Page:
Permanent pets, anyone?  Not just regular pets; pets with stories and goals and interesting dialogue, even potential romance.  Try having a conversation with a Barrens Raptor or a Hyjal Moth.  The companion systems is so completely integral to gameplay, so completely new, and at the same time a throwback to TOR's KOTOR roots.

Class Stories
Not since the heady days of The Burning Crusade had the idea of class-only quests reared their head in a mainstream MMO (with the exception of LOTRO).  Most games were moving toward a bland, generalized experience peppered only with same-size-fits-all stories.  Not TOR.  TOR completely blows the lid off of the 'general consensus' by offering a personalized, class-based storyand making it the main feature of the game.  It's a gamble as it will drive some players away (they won't be able to get 'into' their character), ultimately it is the game's strength.

Game Systems
AOE looting.  Companion crafting.  Crafting from your bank.  Companion missions.  Space mission mini-games.  Need I go on?  I pity any MMO that doesn't feature these systems in the future.  The ability to craft items from materials in your bank ... I mean, I don't know if there's been a more important change.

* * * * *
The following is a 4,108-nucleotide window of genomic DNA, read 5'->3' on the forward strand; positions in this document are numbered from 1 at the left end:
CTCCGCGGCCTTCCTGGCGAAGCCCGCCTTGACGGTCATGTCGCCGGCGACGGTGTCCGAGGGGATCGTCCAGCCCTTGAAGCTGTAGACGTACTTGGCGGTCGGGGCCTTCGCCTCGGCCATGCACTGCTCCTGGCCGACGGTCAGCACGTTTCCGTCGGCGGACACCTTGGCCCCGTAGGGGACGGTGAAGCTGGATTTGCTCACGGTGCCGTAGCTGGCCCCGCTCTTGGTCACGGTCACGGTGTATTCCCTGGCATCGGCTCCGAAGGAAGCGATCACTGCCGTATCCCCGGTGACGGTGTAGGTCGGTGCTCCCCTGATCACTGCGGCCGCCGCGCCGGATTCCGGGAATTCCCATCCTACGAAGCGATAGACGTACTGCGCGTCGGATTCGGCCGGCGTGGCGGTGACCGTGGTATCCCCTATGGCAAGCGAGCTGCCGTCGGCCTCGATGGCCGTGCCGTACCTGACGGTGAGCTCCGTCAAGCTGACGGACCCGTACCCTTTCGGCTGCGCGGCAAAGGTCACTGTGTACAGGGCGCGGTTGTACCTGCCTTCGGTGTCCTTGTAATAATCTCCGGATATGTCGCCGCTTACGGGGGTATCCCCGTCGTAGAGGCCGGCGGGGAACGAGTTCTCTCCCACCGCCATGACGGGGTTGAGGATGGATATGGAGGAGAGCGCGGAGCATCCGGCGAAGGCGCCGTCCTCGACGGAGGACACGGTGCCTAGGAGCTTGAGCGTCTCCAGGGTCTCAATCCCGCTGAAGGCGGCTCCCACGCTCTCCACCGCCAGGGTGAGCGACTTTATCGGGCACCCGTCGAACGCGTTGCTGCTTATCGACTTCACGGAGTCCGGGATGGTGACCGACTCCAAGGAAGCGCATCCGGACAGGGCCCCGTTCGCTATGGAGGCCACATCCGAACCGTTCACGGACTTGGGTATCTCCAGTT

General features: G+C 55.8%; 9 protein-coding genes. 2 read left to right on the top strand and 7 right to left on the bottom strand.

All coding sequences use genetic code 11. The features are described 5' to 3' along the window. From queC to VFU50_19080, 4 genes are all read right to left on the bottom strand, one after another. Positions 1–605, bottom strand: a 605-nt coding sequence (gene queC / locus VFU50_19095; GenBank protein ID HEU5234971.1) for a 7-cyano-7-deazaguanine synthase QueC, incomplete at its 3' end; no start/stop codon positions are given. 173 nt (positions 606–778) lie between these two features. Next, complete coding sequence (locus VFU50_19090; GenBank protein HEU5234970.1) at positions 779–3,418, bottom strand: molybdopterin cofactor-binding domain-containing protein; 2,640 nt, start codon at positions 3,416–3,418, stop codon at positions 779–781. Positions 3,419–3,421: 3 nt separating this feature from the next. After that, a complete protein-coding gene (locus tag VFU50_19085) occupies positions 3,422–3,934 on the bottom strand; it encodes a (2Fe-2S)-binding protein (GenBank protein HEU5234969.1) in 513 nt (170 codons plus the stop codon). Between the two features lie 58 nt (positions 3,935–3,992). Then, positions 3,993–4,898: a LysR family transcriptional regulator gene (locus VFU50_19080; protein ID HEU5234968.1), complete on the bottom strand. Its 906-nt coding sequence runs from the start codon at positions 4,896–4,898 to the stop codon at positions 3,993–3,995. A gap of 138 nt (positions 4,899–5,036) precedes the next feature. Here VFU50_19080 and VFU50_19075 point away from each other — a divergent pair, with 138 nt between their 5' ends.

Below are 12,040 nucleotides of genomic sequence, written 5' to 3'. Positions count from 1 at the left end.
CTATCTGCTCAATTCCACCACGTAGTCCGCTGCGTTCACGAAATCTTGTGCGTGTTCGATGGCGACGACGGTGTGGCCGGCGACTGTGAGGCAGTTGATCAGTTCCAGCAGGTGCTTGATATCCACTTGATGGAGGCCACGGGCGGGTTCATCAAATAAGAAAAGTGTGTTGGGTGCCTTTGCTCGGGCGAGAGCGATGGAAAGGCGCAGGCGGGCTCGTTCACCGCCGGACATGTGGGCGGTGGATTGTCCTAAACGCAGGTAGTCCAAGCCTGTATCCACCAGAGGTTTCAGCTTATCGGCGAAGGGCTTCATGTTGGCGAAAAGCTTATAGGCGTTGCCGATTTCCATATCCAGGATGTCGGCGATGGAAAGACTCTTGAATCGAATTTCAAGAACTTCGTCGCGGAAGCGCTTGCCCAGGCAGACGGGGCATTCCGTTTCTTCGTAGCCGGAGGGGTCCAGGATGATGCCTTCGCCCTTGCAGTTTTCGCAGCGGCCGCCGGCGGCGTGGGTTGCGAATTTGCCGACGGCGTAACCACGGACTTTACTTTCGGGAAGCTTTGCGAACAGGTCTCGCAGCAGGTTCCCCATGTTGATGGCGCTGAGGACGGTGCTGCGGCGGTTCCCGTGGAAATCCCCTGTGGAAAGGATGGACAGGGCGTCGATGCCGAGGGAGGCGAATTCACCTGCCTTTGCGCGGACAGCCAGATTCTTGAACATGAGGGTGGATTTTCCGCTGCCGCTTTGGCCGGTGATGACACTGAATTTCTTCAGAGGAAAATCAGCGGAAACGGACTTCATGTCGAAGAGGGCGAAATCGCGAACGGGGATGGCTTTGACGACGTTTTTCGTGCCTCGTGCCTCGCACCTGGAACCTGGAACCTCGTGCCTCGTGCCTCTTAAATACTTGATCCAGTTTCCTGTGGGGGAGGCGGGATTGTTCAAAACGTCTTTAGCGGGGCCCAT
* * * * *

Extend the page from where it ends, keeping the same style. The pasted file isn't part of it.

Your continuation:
Knights of the Old Republic came out in 2003, and for many fans that was the defining RPG of the decade.  Never before had we seen such a fleshed-out, personal story told in the Star Wars universe, one that was arguably better than the prequel movies and on par with Zahn's fantastic Heir to the Empire trilogy.  It oozed the Star Wars feeling from every pore and absolutely gobsmacked you with a fantastic twist.  TOR features the same feel, the same world(s).  TOR strives hard to emulate that same awe and wonder we had in 2003, and for large swathes of the game, succeeds brilliantly.  I mean, who didn't grin like a loon when fighting HK-47 during The Foundry?

Non-Bracketed PVP
SWTOR may not have been the first to do this (Warhammer featured a bolster mechanic), but the choice to eliminate brackets in PVP was inspired.  Not only did it open wide the gates of organized PVP, it also introduced PVP to the masses using a very friendly, quick system.  Look, I've not been a major PVPer before; sure I did Wintergrasp and some battlegrounds in WoW, but frankly it wasn't my thing.  Now though ... now I'm a low-level PVPer on a couple of characters and absolutely loving it.  Huttball is equal parts brilliant and frustrating, Novare and Alderaan are supremely balanced, and Voidstar is a hellaciously tough place to assault or defend.  And deciding to remove all the restrictions was a masterstroke.